The EA said it had raised questions about Europa’s proposed use of a Bentofix GCL liner to protect soil and groundwater from spills on the site. The manufacturer had recommended the Bentofix NSP 4900. Since the original application, Europa has accepted the manufacturer’s recommendation and guidelines on installation.
Europa proposes to flare any gas in the target formations. LHAG had raised concerns about potentially carcinogenic air pollution from the flare. The EA said Europa’s proposed monitoring was satisfactory to control air quality emissions.
The EA said Europa had estimated that noise from flaring would be less than the 115 decibels. The EA added:
“Where noise limits set under planning conditions cannot be met the operator has committed to reduce the flow rate at the choke manifold, which in turn will reduce the inlet flow rate of hydrocarbon gas to the flare, resulting in a reduction in sound power level and impact at receptors.”
The Bury Hill Wood site is less than 50m from ancient woodland and 600m from a site of special scientific interest.
The EA said nitrogen oxides from the flare could potentially exceed the daily critical level in the adjoining ancient woodland but this would be limited to an area of 10m-20m from the site boundary. It said flaring was for a total of 15 days and the activity was considered low risk. Natural England did not respond to the EA consultation on this point.
There are no emissions limits for point source emissions to air in the draft permit, except for limits on temperature and flare gas feed flow rate. Europa will calculate oxides of nitrogen, carbon monoxide and total volatile organic compounds based on measurements at the wellhead, the EA said.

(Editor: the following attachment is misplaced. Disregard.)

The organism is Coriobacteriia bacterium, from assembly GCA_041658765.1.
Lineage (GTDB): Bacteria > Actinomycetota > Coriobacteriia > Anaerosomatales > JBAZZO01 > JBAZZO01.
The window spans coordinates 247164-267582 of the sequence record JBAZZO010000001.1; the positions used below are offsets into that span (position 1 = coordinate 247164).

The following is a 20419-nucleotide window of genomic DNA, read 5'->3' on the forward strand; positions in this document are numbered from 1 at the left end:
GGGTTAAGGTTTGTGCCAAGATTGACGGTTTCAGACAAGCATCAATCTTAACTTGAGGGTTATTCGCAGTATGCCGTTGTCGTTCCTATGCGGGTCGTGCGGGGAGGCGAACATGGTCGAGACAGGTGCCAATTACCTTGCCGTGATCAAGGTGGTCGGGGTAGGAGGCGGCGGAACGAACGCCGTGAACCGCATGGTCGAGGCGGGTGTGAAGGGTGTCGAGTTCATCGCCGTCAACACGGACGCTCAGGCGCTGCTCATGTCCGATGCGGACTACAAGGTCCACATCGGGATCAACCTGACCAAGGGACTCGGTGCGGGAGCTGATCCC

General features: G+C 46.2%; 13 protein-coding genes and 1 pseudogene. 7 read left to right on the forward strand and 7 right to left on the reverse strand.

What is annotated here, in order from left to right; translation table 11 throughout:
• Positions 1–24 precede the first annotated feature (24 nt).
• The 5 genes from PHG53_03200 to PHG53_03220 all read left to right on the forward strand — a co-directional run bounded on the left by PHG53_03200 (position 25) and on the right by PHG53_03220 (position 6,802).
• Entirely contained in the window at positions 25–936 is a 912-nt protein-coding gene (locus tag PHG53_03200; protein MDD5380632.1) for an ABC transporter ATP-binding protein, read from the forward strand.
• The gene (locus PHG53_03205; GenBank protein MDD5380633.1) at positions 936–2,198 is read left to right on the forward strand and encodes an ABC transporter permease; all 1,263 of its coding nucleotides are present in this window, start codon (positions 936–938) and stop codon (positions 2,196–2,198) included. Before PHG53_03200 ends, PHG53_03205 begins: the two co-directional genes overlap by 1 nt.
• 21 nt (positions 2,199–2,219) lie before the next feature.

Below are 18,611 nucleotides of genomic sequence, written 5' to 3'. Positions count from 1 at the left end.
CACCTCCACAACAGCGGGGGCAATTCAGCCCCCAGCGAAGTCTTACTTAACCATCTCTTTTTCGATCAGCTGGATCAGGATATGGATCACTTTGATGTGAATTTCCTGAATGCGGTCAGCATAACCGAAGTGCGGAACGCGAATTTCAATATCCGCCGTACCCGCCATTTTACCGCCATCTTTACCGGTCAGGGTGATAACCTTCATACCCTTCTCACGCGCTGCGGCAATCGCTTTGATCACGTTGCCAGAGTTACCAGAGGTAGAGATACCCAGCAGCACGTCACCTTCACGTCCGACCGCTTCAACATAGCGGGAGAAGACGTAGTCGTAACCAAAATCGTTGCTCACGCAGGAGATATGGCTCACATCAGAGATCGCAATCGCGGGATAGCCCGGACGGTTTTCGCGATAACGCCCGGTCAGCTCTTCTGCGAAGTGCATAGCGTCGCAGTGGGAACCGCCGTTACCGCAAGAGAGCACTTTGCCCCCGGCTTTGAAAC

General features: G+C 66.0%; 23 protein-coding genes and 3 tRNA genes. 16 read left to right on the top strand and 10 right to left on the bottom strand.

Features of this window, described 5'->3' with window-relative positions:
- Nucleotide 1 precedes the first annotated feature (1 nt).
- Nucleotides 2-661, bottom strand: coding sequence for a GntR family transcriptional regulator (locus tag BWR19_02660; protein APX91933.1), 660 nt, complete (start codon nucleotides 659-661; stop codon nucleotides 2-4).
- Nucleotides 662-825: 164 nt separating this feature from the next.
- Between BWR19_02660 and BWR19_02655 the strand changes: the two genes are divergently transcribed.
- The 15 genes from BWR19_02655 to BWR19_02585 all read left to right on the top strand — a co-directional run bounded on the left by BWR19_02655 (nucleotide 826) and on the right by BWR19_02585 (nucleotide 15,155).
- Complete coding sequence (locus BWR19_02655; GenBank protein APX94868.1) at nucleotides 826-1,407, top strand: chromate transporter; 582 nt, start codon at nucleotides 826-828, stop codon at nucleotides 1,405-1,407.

On other wildlife issues, the EA said:
“We consider that the application will not affect any sites of nature conservation, landscape and heritage, and/or protected species or habitats identified. We have not consulted Natural England on the application. The decision was taken in accordance with our guidance.”
Area of Outstanding Natural Beauty
The site is the Surrey Hills Area of Outstanding Natural Beauty (AONB). Europa argued that there was no viable alternative site for exploring outside the AONB. The EA said:
“based on the areal extent and the temporary nature of the proposed operation that development cannot be considered to have a significant effect on the enjoyment of the special qualities of the Surrey Hills”.
LHAG also raised concerns that drilling would disperse radioactive substances that had remained undisturbed for millions of years. The EA said Europa was applying separately for a radioactive substances permit. No public comments are being sought on this application because it is a standard rules permit.
The drop-in meeting is at Dorking Halls, Reigate Road, Dorking RH4 1SG from 2pm-7.30pm.
Updated 20/2/2018 with quote from Hugh Mackay